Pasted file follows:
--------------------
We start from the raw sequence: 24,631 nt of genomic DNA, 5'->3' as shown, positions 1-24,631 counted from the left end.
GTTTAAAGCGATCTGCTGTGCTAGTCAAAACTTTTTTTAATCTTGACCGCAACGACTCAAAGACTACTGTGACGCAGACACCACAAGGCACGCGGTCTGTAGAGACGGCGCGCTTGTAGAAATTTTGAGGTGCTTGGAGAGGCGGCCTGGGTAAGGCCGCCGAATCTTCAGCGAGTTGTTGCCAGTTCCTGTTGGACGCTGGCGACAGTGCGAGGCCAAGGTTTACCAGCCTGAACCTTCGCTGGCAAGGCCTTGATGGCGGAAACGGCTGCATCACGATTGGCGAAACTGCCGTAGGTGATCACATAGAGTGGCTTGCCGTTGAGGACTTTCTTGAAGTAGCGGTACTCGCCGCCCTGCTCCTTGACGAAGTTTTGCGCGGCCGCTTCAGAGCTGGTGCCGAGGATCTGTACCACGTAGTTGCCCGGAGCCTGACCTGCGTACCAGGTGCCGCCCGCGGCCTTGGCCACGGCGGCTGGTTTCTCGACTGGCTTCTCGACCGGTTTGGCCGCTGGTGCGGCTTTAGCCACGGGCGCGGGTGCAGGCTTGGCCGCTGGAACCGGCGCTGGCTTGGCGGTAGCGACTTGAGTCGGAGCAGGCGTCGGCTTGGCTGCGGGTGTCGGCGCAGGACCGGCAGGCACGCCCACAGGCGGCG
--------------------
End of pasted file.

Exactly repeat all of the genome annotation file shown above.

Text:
We start from the raw sequence: 24,631 nt of genomic DNA, 5'->3' as shown, positions 1-24,631 counted from the left end.
GTTTAAAGCGATCTGCTGTGCTAGTCAAAACTTTTTTTAATCTTGACCGCAACGACTCAAAGACTACTGTGACGCAGACACCACAAGGCACGCGGTCTGTAGAGACGGCGCGCTTGTAGAAATTTTGAGGTGCTTGGAGAGGCGGCCTGGGTAAGGCCGCCGAATCTTCAGCGAGTTGTTGCCAGTTCCTGTTGGACGCTGGCGACAGTGCGAGGCCAAGGTTTACCAGCCTGAACCTTCGCTGGCAAGGCCTTGATGGCGGAAACGGCTGCATCACGATTGGCGAAACTGCCGTAGGTGATCACATAGAGTGGCTTGCCGTTGAGGACTTTCTTGAAGTAGCGGTACTCGCCGCCCTGCTCCTTGACGAAGTTTTGCGCGGCCGCTTCAGAGCTGGTGCCGAGGATCTGTACCACGTAGTTGCCCGGAGCCTGACCTGCGTACCAGGTGCCGCCCGCGGCCTTGGCCACGGCGGCTGGTTTCTCGACTGGCTTCTCGACCGGTTTGGCCGCTGGTGCGGCTTTAGCCACGGGCGCGGGTGCAGGCTTGGCCGCTGGAACCGGCGCTGGCTTGGCGGTAGCGACTTGAGTCGGAGCAGGCGTCGGCTTGGCTGCGGGTGTCGGCGCAGGACCGGCAGGCACGCCCACAGGCGGCG